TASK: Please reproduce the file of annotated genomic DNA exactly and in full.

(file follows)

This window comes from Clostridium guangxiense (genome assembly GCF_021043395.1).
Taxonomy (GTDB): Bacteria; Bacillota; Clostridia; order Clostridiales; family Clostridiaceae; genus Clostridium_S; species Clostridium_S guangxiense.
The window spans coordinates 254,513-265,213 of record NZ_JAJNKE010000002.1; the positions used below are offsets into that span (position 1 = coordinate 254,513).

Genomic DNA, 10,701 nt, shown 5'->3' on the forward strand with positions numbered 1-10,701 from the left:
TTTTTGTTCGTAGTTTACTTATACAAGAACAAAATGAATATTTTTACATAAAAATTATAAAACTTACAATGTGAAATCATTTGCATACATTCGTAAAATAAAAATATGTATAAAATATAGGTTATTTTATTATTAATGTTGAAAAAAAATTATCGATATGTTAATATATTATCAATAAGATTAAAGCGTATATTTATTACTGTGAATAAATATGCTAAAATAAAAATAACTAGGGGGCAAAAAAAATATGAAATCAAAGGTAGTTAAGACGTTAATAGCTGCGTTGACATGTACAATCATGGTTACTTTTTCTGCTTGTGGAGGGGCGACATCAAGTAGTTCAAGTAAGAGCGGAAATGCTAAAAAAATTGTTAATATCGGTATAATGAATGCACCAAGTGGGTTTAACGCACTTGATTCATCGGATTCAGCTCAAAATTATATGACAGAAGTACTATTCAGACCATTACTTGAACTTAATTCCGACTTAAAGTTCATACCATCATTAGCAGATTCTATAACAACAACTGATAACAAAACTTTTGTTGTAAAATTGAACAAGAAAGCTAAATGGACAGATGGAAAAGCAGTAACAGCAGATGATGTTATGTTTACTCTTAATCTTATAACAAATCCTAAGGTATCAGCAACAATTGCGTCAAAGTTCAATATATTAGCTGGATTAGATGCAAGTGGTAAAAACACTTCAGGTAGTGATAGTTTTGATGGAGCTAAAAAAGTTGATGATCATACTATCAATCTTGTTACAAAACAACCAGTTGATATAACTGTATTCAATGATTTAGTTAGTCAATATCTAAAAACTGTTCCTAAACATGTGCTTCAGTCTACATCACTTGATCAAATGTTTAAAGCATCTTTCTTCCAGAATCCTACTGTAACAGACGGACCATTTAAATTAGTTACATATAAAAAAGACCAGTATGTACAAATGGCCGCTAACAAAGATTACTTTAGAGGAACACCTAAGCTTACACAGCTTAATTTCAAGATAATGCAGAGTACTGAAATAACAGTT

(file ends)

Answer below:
This window comes from Clostridium guangxiense (genome assembly GCF_021043395.1).
Taxonomy (GTDB): Bacteria; Bacillota; Clostridia; order Clostridiales; family Clostridiaceae; genus Clostridium_S; species Clostridium_S guangxiense.
The window spans coordinates 254,513-265,213 of record NZ_JAJNKE010000002.1; the positions used below are offsets into that span (position 1 = coordinate 254,513).

Genomic DNA, 10,701 nt, shown 5'->3' on the forward strand with positions numbered 1-10,701 from the left:
TTTTTGTTCGTAGTTTACTTATACAAGAACAAAATGAATATTTTTACATAAAAATTATAAAACTTACAATGTGAAATCATTTGCATACATTCGTAAAATAAAAATATGTATAAAATATAGGTTATTTTATTATTAATGTTGAAAAAAAATTATCGATATGTTAATATATTATCAATAAGATTAAAGCGTATATTTATTACTGTGAATAAATATGCTAAAATAAAAATAACTAGGGGGCAAAAAAAATATGAAATCAAAGGTAGTTAAGACGTTAATAGCTGCGTTGACATGTACAATCATGGTTACTTTTTCTGCTTGTGGAGGGGCGACATCAAGTAGTTCAAGTAAGAGCGGAAATGCTAAAAAAATTGTTAATATCGGTATAATGAATGCACCAAGTGGGTTTAACGCACTTGATTCATCGGATTCAGCTCAAAATTATATGACAGAAGTACTATTCAGACCATTACTTGAACTTAATTCCGACTTAAAGTTCATACCATCATTAGCAGATTCTATAACAACAACTGATAACAAAACTTTTGTTGTAAAATTGAACAAGAAAGCTAAATGGACAGATGGAAAAGCAGTAACAGCAGATGATGTTATGTTTACTCTTAATCTTATAACAAATCCTAAGGTATCAGCAACAATTGCGTCAAAGTTCAATATATTAGCTGGATTAGATGCAAGTGGTAAAAACACTTCAGGTAGTGATAGTTTTGATGGAGCTAAAAAAGTTGATGATCATACTATCAATCTTGTTACAAAACAACCAGTTGATATAACTGTATTCAATGATTTAGTTAGTCAATATCTAAAAACTGTTCCTAAACATGTGCTTCAGTCTACATCACTTGATCAAATGTTTAAAGCATCTTTCTTCCAGAATCCTACTGTAACAGACGGACCATTTAAATTAGTTACATATAAAAAAGACCAGTATGTACAAATGGCCGCTAACAAAGATTACTTTAGAGGAACACCTAAGCTTACACAGCTTAATTTCAAGATAATGCAGAGTACTGAAATAACAGTT